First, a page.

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Letting Go of The Illusion

How to stop obsessing about your ex and finally move on

A girl in a hat on a walk in the park. A girl with a basket walks in the spring. Girl is walking along the road at sunset.
A girl in a hat on a walk in the park. A girl with a basket walks in the spring. Girl is walking along the road at sunset.

Have you ever wondered why it’s so darned hard to stop obsessing about your ex even though you know your relationship was unhealthy? One of the reasons it is so difficult to move on from an unhealthy relationship is because we have a tendency to only focus on the good parts. Being in love feels good. It’s hard to forget the way your heart fluttered every time your ex walked into the room or the way they made you feel like you were the only person in the world who truly mattered. You remember being able to open up to this person and tell them everything because, even though you had known each other only a short while, it felt like you had known each other your entire lives – heck you may have even convinced yourself that you’ve known each other in a past life as well.

Eventually, things started to change. Instead of greeting you with a smile, the smile gradually turned into a scowl. Instead of being able to do no wrong, you may have found yourself being unable to do anything right. Instead of feeling loved, cherished and validated, you began to feel insecure, uncertain and constantly on edge. Just when you start to face reality and try to pull away, they turn up the charm and say just the right thing to make you want to give them just one more chance. You want to believe that the real them is the person that you first fell in love with. The one that made you feel beautiful, amazing and damned near perfect. You try to convince yourself that this new version of the person you love is only because they’re under a lot of stress at work or they’re having problems with their family or they’re going through a rough patch financially – any excuse that will help you avoid seeing the truth.

The painful truth is that the version that you are seeing now IS the real them and the version that you fell in love with was the charade. We don’t want to think that we were gullible enough to have been duped. We’re ashamed to face our friends and family and tell them that things didn’t work out after being so certain that this was the ONE. It’s painful to let go of the illusion so you convince yourself that if you’re patient enough or you just work harder, they will remember what an amazing relationship you had and fight to save it as well. What you have to recognize is that the relationship that you created in your mind was not with the real person. The relationship that you were involved in was with a fictional character – not the real person who actually broke your heart. You have to remember that people will often TELL you what you want to hear but will always SHOW you the truth of who they are. The first step in healing is being willing to let go of the illusion.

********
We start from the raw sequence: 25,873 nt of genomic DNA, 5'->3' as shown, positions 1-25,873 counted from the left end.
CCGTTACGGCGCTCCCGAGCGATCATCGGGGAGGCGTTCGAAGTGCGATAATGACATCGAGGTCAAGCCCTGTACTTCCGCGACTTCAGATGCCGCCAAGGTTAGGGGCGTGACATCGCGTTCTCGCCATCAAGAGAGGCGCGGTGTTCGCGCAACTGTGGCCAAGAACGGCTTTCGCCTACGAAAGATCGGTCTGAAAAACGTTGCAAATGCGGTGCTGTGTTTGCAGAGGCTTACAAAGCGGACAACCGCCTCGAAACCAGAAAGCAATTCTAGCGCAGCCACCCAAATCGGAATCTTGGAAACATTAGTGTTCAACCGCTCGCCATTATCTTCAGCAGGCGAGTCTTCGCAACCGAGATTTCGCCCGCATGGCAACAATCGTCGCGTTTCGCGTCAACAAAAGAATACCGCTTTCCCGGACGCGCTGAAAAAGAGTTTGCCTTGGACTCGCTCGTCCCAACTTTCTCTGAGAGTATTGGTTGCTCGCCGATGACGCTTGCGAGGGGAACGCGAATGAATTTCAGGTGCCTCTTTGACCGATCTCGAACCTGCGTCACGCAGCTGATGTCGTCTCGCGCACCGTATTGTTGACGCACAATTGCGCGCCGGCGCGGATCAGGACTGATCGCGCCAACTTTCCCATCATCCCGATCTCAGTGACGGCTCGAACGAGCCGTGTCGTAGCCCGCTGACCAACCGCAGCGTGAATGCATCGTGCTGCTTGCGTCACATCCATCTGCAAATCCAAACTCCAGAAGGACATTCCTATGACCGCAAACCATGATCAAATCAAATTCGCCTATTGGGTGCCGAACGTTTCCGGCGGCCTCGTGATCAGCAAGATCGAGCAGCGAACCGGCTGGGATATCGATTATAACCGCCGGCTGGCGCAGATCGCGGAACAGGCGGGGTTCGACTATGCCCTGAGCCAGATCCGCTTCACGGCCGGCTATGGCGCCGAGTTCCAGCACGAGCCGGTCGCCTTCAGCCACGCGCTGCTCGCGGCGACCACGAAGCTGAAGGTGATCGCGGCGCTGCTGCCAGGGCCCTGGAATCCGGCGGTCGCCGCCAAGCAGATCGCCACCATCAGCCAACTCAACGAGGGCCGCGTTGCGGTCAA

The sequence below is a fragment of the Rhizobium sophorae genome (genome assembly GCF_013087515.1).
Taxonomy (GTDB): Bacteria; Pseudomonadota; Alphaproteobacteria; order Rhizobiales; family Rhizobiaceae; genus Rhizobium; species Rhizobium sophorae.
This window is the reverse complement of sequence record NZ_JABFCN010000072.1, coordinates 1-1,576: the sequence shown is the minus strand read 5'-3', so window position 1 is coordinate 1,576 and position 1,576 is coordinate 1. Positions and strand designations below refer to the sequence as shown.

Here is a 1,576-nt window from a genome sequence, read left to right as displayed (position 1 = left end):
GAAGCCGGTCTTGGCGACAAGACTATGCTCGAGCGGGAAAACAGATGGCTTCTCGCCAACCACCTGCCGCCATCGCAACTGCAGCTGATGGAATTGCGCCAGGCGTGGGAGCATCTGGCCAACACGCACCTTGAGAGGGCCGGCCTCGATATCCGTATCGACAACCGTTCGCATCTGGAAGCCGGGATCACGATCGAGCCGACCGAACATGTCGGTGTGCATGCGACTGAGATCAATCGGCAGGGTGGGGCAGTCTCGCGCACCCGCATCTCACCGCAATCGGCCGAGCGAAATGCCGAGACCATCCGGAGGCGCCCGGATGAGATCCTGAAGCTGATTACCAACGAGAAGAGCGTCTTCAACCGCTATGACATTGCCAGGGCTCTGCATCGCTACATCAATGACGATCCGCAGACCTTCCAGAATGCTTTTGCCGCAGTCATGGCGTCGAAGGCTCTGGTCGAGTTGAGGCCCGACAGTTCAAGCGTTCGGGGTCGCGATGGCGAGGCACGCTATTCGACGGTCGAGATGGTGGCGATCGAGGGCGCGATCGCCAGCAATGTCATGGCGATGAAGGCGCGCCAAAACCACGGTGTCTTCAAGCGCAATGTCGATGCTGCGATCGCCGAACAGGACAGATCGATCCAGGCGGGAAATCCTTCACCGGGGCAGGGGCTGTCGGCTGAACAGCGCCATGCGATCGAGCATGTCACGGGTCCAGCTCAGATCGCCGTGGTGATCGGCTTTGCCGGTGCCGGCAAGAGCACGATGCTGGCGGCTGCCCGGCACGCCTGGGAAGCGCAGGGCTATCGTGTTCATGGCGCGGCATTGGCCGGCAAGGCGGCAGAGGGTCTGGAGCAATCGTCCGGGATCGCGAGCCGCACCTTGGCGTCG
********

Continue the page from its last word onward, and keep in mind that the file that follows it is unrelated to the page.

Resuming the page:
Exercise: Grab a sheet of plain white paper and fold it into thirds so that you have 3 columns. In the 1st column, write down everything that was said that made your heart flutter. Did your beloved promise a future together? Did they say you were the only one? Did they tell you how beautiful you are? In the same column, write down everything that you believed to be true about your relationship with this person. How did you feel about yourself when you were with them? Did you believe that this person respects you? Did you believe that this person was honest? Did you believe that this person wanted to create a life together with you? Now, in the 2nd column, write down every action that validated what was said or felt about the relationship. Finally, in the 3rd column, write down every action that contradicted those words. Not just by your beloved but by yourself as well.

Do you notice a pattern? What is the truth of the relationship? The benefit of seeing your relationship in black and white on the sheet of paper in front of you is that you can learn to identify the things that you value in a relationship (Column 1). You can also identify the behaviors that reinforce a healthy, solid relationship (Column 2) and lastly, you learn to identify the behaviors that signal an unhealthy relationship (Column 3). Armed with that knowledge, you can move into your next relationship being appreciative of 1 and 2 while being careful to re-evaluate and jump ship at the first signs of behaviors in column 3.  

If you find that most of the Column 3 behaviors are actually yours rather than your partner’s, this is also really helpful information because it helps you understand the areas in your romantic life where you may have been operating out of integrity. Your work becomes learning to heal those parts of yourself that have been preventing you from being fully present in a healthy way in your relationships. Even though ending a relationship can feel like a rejection, the lessons learned can help redirect you toward an even better future. The best part about this future relationship is that it will be grounded in reality rather than anchored on an illusion.       

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